Construction – Equality street
The introduction last month of the new Equality Act has, among other things, extended positive-action provision, provided more protection from dual discrimination, and set out pay-transparency rules. Against this backdrop, Chrissi McCarthy explores the role of women in construction and why the industry’s health and safety record could be improved by attracting more into the profession.
The new Equality Act, which came into force on 1 October, aims to simplify the nine main pieces of legislation surrounding equality and diversity, bringing them together under one document.1 Still one of the least diverse sectors in the UK, the construction industry is dominated by an ageing white male workforce. In fact, only 13.5 per cent of the workforce is female, compared with 46 per cent of the working population. Even those women working in the sector are rarely used to full advantage, with more than 80 per cent of them employed in administrative and clerical roles.2
In a study for the Chartered Institute of Building (CIOB), Gurajo found that the industry suffers from a ‘leaky-pipe syndrome’, where women are found to be leaving the industry in large numbers at disproportionate times throughout their careers.3 She also found that the main reasons women leave are workplace culture, discrimination, and lack of opportunity.
As supported by workplace-injury and fatality statistics, it’s an industry that also needs to improve its health and safety record. Indeed, while recent reports have praised the industry for its falling rates of death and reportable injuries, they are still among the highest for a major sector.
So what effect, if any, do these two areas have on each other? Gender and diversity are not usually considered alongside health and safety, but maybe they should be.
Why is the industry in this state?
The reasons behind the low representation of women in the construction industry are many and complex, and vary according to role, sector, position and organisation type.4 Such factors have a link to health and safety, but other areas, such as stereotyping and poor careers advice and education, to name but a few, also play a large part in this process.
While women in professional roles in construction tend to drop off along their career path, mainly owing to workplace culture, the trade end of the industry, which is predominantly made up of firms of fewer than 10 people, rarely employ women in the first place, on account of a perceived increase in risk. Most of the barriers outlined below are unlikely to cause women to leave the industry, but may make employers think twice about employing them.
1 Barrier: inappropriate PPE and clothing – The industry’s male dominance means that most PPE is still designed for men. The main offenders are: items bought in bulk, such as hi-vis vests, which can snag on rebar, causing falls; gloves, which, if oversized, can cause the wearer to lose their dexterity; and boots, which are often too wide and can lead to missed footing on ladders.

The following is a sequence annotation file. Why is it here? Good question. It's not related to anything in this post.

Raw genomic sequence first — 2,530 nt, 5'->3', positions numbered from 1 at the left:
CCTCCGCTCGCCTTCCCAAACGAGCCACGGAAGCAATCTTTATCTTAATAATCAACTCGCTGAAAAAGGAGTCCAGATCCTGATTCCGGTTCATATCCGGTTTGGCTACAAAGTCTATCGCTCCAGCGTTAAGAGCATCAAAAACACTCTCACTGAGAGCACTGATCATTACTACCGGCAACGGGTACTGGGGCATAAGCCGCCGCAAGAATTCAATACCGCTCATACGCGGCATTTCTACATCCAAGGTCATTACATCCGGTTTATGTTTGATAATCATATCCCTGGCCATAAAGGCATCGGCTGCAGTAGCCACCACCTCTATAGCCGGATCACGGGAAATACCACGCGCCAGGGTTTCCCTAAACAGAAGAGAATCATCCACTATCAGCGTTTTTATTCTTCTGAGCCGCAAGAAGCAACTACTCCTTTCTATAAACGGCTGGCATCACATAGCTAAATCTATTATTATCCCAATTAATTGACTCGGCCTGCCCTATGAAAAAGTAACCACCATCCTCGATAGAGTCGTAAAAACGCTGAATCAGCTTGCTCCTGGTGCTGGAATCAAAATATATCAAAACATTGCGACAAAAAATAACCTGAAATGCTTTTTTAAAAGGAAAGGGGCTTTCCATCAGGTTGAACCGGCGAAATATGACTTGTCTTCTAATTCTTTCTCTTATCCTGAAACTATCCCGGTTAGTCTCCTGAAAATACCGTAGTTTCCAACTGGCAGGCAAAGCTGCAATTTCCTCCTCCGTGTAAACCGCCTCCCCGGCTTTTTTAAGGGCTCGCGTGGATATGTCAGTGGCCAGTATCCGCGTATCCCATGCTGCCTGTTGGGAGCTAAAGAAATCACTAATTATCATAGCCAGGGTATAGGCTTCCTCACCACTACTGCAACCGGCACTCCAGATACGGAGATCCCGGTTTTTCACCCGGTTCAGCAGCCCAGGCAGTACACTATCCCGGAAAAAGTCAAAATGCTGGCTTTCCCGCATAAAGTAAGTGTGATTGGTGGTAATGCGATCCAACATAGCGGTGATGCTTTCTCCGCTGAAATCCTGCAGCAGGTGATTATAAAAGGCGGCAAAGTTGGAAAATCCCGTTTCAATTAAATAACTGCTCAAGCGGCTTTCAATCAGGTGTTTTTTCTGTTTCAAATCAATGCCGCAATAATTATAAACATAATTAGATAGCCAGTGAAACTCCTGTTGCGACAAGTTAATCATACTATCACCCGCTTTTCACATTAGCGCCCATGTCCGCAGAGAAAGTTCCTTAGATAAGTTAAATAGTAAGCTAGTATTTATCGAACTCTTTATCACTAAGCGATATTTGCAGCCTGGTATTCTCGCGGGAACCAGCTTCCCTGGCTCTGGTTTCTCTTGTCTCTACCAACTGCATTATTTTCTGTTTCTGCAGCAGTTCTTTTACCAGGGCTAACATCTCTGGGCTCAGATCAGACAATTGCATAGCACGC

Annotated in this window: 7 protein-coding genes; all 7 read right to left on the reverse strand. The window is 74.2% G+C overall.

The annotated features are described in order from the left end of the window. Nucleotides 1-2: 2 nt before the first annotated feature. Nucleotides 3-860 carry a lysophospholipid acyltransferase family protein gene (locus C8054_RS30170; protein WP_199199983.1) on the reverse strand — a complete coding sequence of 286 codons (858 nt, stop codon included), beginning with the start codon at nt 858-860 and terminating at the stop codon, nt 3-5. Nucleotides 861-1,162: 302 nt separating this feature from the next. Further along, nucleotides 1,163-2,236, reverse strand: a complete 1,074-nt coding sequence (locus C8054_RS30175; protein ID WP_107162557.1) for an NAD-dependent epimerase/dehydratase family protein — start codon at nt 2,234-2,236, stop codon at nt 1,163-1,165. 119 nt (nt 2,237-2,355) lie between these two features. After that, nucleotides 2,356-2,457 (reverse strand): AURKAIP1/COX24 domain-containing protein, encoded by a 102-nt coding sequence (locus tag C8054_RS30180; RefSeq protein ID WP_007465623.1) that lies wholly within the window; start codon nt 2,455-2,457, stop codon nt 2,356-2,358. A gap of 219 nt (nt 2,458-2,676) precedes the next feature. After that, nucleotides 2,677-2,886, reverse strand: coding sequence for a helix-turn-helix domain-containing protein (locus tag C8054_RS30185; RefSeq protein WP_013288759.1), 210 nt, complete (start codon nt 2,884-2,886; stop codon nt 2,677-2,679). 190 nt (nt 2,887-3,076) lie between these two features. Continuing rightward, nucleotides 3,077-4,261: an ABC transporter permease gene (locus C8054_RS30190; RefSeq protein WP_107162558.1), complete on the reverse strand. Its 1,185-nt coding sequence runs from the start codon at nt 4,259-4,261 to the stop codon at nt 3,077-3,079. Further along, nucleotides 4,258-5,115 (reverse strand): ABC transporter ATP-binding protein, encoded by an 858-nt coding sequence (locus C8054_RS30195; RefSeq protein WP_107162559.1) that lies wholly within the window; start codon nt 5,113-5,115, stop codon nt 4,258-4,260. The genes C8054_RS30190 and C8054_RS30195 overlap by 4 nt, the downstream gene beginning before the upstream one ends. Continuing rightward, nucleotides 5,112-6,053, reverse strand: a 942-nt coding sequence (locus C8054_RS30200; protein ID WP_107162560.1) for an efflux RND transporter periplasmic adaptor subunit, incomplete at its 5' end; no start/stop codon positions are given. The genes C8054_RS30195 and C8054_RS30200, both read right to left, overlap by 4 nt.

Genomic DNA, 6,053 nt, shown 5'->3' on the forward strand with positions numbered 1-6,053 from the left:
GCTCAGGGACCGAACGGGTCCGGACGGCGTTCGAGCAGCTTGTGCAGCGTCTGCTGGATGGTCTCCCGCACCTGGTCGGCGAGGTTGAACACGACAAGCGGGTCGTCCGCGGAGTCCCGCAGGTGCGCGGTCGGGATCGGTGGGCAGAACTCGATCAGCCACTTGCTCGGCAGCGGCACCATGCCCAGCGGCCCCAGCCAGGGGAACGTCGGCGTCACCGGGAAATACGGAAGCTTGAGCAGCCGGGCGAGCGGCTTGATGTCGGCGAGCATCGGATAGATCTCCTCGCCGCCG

Solution and benefits – Specific suppliers of women’s PPE often make deals with larger firms, so such equipment should not cost employers more money. It is not only women who would benefit from such PPE but smaller male workers too, with the end result being improved health and safety and increased productivity.
2 Barrier: Workplace culture – This is such a wide area in construction and can include male dominance, macho image, sexual harassment, discrimination and isolation, depending on the site. Repeated exposure to discriminating behaviour is likely to manifest itself in terms of workplace stress. This is, by far, the most serious health hazard for women working in construction today and needs the considered support of employers to ensure it is avoided.
Solution and benefits – Work towards changing your organisational culture by engaging with your employees and then drawing up a diversity strategy (see below for more pointers on this). If an effective strategy is implemented, not only should you see a rise in diversity, productivity and professionalism but you will also gain an advantage when it comes to winning tenders.
3 Barrier: COSHH – Pregnant women and those under the age of 18 are affected differently by certain substances, so this should be made clear, and understood, when completing COSHH assessments.
Solution and benefits – When drawing up policy and safety guidelines, set them at the requirement for women and young children. This will keep your entire workforce even safer and, if you need to go over the limit, you can risk-assess based on individuals’ age, health and gender.
4 Barrier: Plant and equipment – Designed to be used by average-sized men, the issue here is that the average-sized woman has a hand length that is 0.8 inches shorter, so tools, such as pliers, have too thick a grip, which results in inappropriate placement and loss of functionality. Women also have less upper-body strength, meaning they often need to adopt different ways of working to suit their abilities.